Workers should also be aware that due to a regulation passed by the Ontario government to address the economic downturn caused by COVID-19, their demotion may not be considered a constructive dismissal for the purposes of the Employment Standards Act. For more on this issue, read COVID-19 and the Workplace: What Employees Need to Know. This regulation has recently been extended to December 31, 2021. It is particularly important during this time to speak to an employment lawyer as workers can access judge-made common law remedies for constructive dismissal but cannot use the self-help remedy of bringing a complaint to the Ministry of Labour.
When Can You Demote an Employee?
It is also important to consider the facts leading up to the demotion. If an employee was demoted after reporting unsafe working conditions, that would likely be considered a reprisal. Conversely, if an employee had an accident outside of the workplace prior to the demotion, the demotion may be part of the accommodations made by the employer for the employee to be able to return to work. This could even include a reduction in pay without reaching the level of a constructive dismissal, so long as it is logically connected to the change, such as the employee works fewer hours in the lower position.
An employment lawyer will go through the events leading up to a demotion to gain a full picture of the situation and help determine if it constitutes a constructive dismissal.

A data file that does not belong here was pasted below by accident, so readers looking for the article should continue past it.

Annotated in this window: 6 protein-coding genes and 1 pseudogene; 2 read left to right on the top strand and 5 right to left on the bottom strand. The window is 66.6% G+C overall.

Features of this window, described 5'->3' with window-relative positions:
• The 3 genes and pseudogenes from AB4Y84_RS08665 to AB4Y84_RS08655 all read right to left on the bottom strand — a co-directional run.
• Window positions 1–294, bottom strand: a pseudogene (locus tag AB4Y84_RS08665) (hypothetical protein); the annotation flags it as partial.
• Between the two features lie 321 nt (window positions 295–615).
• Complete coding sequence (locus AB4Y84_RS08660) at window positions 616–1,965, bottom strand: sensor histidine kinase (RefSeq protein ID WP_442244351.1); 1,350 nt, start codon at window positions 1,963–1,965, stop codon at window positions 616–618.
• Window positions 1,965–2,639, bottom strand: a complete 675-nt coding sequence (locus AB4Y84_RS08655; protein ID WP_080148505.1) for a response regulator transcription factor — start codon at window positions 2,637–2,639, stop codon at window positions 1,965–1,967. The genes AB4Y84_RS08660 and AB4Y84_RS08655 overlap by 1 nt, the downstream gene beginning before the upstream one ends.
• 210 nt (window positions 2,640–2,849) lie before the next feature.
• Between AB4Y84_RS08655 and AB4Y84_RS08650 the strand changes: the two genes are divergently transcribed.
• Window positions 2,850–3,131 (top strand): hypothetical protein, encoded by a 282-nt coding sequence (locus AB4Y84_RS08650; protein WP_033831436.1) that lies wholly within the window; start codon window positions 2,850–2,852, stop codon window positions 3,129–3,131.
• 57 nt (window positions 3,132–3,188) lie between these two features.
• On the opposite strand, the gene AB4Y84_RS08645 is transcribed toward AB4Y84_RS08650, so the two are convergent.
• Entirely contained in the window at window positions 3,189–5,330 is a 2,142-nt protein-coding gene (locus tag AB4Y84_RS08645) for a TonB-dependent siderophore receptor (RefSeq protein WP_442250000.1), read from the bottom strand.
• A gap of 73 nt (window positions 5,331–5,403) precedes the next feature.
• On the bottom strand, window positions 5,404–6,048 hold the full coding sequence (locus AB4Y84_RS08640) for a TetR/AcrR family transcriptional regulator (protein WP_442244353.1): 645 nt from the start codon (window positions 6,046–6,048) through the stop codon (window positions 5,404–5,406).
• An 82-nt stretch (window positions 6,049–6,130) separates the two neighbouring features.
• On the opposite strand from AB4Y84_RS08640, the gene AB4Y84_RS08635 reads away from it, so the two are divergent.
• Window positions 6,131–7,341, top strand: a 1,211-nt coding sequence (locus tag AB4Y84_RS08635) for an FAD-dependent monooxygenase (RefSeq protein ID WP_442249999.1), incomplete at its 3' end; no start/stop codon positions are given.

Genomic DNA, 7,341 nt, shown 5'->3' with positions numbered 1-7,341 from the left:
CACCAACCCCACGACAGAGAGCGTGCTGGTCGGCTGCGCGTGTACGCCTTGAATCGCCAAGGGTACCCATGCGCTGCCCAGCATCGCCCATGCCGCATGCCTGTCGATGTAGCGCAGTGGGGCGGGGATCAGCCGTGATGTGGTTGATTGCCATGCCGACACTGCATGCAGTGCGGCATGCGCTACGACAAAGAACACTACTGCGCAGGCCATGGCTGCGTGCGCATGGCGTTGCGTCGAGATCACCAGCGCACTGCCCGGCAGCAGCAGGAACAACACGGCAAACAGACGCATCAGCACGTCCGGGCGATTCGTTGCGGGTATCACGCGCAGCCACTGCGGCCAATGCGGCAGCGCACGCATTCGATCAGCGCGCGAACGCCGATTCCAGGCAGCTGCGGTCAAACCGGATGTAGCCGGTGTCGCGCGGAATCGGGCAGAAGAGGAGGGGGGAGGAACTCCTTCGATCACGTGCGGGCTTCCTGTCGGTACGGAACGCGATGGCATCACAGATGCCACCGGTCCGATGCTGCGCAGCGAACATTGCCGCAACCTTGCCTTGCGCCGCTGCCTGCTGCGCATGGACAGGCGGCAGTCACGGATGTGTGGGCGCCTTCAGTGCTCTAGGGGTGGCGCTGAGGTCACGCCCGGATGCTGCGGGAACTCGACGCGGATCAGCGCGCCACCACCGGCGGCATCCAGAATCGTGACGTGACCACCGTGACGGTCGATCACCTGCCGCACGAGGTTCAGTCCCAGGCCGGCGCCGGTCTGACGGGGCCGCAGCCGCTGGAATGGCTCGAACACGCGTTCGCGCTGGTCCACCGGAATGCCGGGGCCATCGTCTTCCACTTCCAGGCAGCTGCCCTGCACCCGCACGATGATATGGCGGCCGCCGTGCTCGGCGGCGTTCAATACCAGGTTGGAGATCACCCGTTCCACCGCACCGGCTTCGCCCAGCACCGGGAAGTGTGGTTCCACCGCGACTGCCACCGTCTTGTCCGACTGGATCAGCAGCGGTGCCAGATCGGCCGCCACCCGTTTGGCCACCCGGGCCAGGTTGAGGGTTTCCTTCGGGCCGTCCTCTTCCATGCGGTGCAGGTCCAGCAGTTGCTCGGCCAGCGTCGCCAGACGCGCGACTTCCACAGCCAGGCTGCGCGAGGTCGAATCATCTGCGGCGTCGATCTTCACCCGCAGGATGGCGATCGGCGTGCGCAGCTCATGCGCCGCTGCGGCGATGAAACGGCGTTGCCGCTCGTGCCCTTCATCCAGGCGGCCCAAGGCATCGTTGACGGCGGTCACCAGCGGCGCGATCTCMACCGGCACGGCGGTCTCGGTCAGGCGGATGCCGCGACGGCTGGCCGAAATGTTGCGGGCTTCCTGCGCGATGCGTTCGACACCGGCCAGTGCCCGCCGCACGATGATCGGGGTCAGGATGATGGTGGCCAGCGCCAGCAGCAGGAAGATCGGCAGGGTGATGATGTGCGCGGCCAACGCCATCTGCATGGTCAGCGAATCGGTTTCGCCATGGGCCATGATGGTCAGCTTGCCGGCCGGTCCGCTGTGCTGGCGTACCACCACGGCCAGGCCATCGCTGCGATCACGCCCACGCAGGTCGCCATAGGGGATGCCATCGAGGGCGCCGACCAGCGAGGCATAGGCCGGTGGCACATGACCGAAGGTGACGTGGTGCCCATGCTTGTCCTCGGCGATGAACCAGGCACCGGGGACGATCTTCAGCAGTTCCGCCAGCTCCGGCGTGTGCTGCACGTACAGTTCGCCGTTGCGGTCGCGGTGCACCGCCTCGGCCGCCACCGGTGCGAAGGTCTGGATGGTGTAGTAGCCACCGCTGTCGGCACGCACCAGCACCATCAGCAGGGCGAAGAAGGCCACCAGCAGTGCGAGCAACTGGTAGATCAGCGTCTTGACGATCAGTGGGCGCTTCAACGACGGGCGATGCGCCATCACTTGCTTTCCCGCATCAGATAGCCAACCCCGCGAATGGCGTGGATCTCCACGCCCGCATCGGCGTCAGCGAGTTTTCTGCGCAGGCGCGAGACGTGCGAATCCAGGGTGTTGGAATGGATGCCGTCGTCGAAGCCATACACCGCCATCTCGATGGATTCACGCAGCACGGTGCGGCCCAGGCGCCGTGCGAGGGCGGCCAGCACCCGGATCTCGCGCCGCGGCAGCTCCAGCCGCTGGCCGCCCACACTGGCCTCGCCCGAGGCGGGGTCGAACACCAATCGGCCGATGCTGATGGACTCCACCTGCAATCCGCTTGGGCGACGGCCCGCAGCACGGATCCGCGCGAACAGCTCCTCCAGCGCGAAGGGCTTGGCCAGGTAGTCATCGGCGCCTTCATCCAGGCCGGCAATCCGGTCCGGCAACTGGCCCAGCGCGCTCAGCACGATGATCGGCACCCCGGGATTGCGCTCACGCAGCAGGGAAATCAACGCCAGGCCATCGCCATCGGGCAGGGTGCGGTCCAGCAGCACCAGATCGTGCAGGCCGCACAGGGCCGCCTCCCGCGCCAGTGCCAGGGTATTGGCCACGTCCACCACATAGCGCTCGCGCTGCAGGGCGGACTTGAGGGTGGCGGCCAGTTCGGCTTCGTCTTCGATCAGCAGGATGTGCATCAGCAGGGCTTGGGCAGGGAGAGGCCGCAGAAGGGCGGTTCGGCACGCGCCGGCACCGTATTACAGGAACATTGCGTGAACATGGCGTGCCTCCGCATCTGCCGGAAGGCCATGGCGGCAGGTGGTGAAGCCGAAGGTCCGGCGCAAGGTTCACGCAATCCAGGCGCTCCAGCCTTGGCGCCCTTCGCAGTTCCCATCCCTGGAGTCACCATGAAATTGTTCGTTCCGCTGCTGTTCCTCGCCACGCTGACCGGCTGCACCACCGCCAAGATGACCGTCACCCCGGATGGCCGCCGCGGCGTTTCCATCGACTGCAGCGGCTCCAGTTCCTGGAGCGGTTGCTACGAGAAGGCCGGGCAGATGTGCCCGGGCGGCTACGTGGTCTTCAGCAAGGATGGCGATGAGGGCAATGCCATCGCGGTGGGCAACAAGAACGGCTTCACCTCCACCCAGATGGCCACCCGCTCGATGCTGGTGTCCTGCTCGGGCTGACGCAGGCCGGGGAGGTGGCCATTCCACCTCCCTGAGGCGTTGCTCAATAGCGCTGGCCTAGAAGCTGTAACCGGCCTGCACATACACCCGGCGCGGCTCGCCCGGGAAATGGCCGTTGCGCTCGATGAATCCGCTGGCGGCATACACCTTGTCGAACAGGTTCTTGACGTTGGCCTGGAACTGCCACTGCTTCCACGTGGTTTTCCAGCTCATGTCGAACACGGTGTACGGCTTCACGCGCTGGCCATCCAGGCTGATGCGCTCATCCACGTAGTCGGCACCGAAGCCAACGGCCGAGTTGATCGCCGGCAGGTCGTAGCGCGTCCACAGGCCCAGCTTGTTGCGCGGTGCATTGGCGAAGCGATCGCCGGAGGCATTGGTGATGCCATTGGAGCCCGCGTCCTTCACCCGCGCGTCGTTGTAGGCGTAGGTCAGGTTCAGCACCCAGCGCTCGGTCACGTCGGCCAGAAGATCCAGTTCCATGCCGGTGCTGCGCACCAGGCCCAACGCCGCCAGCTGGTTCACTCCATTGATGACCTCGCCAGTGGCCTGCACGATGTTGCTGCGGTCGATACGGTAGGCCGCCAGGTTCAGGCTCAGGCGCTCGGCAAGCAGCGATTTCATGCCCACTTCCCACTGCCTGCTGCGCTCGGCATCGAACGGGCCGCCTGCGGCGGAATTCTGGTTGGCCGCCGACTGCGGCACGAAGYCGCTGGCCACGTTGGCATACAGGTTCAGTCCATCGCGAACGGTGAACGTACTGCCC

Can I Be Demoted Without Warning?
An employee should be reasonably aware that a demotion is possible in certain circumstances. For instance, if a contract stipulates that the employee can be demoted for failing to complete a training program, that can’t be buried in size 6 font in a 20-page contract. If an employee is demoted instead of being dismissed for cause, the employee should also be given warnings that their conduct could lead to termination or dismissal, much like a for cause dismissal. For something like physical violence, a warning may not be necessary before a demotion.
Should I Accept a Demotion?
As with most employment matters, it depends. Like other forms of termination, a court assessing damages in a constructive dismissal case will consider whether the worker mitigated their losses. It is thus possible for a court to find a demotion to be constructive dismissal but ultimately reduce the damages by the amount that the worker could have mitigated their losses by accepting the lower position. This is why it is important to speak to an employment lawyer before accepting or rejecting a demotion offer. If you have been notified of a demotion, contact us today for a free 30-minute consultation.
Employment Lawyers at Monkhouse Law specialize in Employment Law, Human Rights Law, and Disability Insurance Law. We serve employees, independent contractors, and employers, and strive to get optimal results for every client through skilled advocacy and research on each matter. We have successfully represented clients before all levels of court in Ontario, including the Superior Court, the Divisional Appeals Court, and the Court of Appeal and have also appeared before the Supreme Court of Canada.